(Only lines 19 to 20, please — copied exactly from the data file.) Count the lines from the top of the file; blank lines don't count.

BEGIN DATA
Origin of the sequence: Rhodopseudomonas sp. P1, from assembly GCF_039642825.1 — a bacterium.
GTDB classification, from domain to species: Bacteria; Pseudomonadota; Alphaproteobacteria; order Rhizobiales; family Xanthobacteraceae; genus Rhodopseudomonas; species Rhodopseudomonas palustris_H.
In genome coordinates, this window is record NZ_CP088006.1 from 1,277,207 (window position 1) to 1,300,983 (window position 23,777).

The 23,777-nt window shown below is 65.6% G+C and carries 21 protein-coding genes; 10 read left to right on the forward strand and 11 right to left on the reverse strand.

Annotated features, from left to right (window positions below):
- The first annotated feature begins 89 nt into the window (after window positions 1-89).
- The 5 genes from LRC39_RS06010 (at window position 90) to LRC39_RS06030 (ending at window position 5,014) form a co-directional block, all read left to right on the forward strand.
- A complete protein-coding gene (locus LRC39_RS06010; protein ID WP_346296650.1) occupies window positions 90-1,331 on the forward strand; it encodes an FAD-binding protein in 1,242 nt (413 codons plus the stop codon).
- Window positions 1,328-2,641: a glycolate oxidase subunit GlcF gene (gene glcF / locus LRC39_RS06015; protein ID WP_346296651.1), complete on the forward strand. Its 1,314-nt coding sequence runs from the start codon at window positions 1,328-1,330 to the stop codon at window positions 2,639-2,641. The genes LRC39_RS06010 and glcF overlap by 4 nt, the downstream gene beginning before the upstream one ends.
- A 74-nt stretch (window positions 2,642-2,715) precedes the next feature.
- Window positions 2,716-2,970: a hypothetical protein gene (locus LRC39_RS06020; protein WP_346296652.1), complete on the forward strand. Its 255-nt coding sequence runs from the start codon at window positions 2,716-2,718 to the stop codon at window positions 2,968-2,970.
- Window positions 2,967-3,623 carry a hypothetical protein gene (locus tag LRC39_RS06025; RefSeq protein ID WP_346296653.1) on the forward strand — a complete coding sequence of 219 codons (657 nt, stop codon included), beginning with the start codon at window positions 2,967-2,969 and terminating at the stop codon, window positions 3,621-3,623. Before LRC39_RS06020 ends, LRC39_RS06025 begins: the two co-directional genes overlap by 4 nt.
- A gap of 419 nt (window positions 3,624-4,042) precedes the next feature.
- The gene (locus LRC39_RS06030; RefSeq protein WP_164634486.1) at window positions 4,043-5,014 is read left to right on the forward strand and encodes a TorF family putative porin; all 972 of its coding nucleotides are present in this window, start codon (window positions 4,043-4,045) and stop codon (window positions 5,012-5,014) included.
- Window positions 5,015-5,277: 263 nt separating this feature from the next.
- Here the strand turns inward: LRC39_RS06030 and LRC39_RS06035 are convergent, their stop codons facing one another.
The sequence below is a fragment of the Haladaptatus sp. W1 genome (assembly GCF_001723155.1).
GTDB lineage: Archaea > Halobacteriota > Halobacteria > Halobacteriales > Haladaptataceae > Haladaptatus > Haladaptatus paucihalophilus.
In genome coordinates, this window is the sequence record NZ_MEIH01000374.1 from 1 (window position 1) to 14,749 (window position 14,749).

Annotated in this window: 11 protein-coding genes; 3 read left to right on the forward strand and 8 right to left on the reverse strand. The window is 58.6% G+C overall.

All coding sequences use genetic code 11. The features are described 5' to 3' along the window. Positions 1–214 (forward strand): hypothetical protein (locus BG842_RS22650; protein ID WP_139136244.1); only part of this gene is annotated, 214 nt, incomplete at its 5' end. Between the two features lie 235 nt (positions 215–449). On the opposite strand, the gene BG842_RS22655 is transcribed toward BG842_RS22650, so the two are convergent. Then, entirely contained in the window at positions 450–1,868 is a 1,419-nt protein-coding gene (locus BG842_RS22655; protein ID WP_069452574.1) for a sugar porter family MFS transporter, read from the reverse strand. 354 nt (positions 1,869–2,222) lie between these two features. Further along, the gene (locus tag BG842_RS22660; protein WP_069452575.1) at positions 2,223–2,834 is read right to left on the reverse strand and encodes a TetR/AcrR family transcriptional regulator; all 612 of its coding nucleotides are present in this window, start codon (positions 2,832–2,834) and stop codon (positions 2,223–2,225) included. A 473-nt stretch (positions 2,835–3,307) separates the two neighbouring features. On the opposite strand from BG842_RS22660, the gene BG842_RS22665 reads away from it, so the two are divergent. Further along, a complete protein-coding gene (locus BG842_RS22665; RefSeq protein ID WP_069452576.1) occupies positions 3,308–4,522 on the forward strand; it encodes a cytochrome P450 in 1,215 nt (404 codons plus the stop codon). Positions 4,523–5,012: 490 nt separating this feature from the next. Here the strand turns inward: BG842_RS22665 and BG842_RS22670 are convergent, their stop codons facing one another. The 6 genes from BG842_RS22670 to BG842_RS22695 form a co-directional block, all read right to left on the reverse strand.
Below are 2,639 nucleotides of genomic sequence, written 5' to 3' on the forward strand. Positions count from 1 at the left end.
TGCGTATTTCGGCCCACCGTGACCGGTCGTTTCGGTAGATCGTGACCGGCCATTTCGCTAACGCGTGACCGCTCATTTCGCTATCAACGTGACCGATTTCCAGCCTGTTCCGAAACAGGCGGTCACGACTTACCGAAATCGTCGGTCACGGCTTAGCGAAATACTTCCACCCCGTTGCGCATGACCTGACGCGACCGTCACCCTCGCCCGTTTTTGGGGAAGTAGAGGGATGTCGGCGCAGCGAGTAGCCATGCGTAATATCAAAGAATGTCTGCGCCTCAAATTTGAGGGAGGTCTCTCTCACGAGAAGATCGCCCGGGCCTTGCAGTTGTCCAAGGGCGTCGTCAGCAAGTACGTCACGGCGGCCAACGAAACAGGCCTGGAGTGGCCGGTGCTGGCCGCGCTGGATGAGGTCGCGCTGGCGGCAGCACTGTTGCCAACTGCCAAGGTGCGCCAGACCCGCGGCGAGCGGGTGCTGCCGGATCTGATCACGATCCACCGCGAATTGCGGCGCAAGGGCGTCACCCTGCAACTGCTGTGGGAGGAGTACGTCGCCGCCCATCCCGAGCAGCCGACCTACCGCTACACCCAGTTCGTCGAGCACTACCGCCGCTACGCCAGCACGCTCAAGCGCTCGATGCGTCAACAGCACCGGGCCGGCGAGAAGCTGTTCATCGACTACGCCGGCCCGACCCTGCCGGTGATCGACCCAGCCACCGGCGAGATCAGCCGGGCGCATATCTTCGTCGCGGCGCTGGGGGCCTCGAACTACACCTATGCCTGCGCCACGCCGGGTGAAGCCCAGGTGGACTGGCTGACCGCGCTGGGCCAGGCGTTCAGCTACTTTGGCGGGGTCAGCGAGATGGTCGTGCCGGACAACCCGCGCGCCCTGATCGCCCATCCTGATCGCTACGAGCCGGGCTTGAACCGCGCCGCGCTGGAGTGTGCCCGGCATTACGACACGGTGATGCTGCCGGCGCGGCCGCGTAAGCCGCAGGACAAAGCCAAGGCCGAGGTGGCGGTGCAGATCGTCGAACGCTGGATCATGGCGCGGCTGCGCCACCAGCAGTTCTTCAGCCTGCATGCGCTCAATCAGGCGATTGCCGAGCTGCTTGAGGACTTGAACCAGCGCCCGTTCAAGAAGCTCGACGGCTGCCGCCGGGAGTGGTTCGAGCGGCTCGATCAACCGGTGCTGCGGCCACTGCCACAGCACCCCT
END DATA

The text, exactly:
In genome coordinates, this window is the sequence record NZ_MEIH01000374.1 from 1 (window position 1) to 14,749 (window position 14,749).

Annotated in this window: 11 protein-coding genes; 3 read left to right on the forward strand and 8 right to left on the reverse strand. The window is 58.6% G+C overall.